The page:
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Some things are not our fault. People and situations outside of our control are to blame for the circumstances we experience. But many other times we have no one to blame but ourselves for what comes our way. And we must learn to get out of our own way.

To be sure, it’s easy to blame others for our hardships. And there might be some partial truth here.

What’s much harder to acknowledge is our own contribution to the problems we face. All too often we block our own path from the good we want to see.

For instance, this might come through our self-doubts and insecurities. We don’t believe we have what it takes and so we hold back and play it safe.

And while it’s tempting to blame others for our lack of success, the problem rest with us and the stories we tell ourselves. We get in our own way when we repeatedly tell ourselves the lies of shame and doubt.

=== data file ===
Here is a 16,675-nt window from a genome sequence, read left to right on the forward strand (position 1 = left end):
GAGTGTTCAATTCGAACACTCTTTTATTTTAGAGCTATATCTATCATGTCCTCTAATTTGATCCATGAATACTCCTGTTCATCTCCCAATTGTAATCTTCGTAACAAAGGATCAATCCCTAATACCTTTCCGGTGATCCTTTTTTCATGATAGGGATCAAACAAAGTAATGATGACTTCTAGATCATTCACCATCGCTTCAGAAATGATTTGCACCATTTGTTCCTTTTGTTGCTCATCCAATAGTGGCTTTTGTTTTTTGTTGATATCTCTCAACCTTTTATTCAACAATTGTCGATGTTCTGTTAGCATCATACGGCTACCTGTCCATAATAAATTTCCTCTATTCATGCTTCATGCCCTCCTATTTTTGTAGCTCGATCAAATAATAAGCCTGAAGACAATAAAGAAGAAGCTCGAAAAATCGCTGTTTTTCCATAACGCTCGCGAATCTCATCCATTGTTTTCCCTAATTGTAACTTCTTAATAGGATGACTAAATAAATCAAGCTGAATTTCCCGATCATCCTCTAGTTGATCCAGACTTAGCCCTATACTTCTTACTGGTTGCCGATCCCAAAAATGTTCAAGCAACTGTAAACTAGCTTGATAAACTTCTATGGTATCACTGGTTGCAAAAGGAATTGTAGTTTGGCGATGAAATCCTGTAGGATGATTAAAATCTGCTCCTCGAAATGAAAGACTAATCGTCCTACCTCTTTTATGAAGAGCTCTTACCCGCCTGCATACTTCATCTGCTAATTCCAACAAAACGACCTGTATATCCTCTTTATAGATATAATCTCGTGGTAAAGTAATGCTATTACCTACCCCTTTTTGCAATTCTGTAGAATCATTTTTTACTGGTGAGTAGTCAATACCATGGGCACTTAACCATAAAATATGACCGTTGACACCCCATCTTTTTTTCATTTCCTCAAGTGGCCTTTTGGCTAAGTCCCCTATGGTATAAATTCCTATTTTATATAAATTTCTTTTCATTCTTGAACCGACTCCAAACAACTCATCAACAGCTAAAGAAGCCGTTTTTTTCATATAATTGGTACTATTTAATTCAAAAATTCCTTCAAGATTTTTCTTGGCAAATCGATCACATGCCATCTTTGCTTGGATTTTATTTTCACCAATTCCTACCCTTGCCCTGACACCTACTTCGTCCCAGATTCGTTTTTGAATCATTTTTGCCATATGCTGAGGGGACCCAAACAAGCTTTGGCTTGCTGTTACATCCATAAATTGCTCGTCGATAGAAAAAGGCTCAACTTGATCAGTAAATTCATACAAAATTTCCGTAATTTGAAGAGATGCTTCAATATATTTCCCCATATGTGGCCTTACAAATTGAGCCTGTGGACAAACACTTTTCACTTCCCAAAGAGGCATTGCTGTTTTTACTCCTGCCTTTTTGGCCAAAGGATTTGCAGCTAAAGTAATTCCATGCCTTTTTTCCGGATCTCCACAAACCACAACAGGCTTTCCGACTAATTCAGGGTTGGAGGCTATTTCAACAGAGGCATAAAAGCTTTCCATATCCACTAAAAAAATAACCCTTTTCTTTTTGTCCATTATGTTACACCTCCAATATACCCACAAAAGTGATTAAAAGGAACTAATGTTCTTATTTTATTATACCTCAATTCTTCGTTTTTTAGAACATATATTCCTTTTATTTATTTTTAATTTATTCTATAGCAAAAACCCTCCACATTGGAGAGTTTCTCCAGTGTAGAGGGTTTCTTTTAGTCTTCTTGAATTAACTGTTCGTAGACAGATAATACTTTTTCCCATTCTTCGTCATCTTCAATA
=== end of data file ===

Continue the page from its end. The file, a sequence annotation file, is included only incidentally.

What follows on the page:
Our ego can also be a major blind spot.

Our relationships suffer, for example, when pride keeps us from owning our mistakes and shortcomings. Even when people might put up with us, true love and affection are missing.

And even here we might be prone to blame others for their distance. But it’s our lack of humility that drives them away.

This is not to suggest we bear the responsibility of our life and relationships alone. But it’s foolish and arrogant not to consider the part we play.

We grow increasingly frustrated and desperate when we don’t take an honest look at the ways we self-sabotage the very goodness we desire.

Regularly pause and consider how you might be contributing to the problems in your life. And learn to get out of your own way.

Photo by Mariano Nocetti on Unsplash

Dr. Corey Carlisle

Licensed marriage and family therapist and certified sex therapist - providing Christian counseling and soul care to individuals and couples, with a special emphasis on developing the masculine soul. Suwanee, GA 30024

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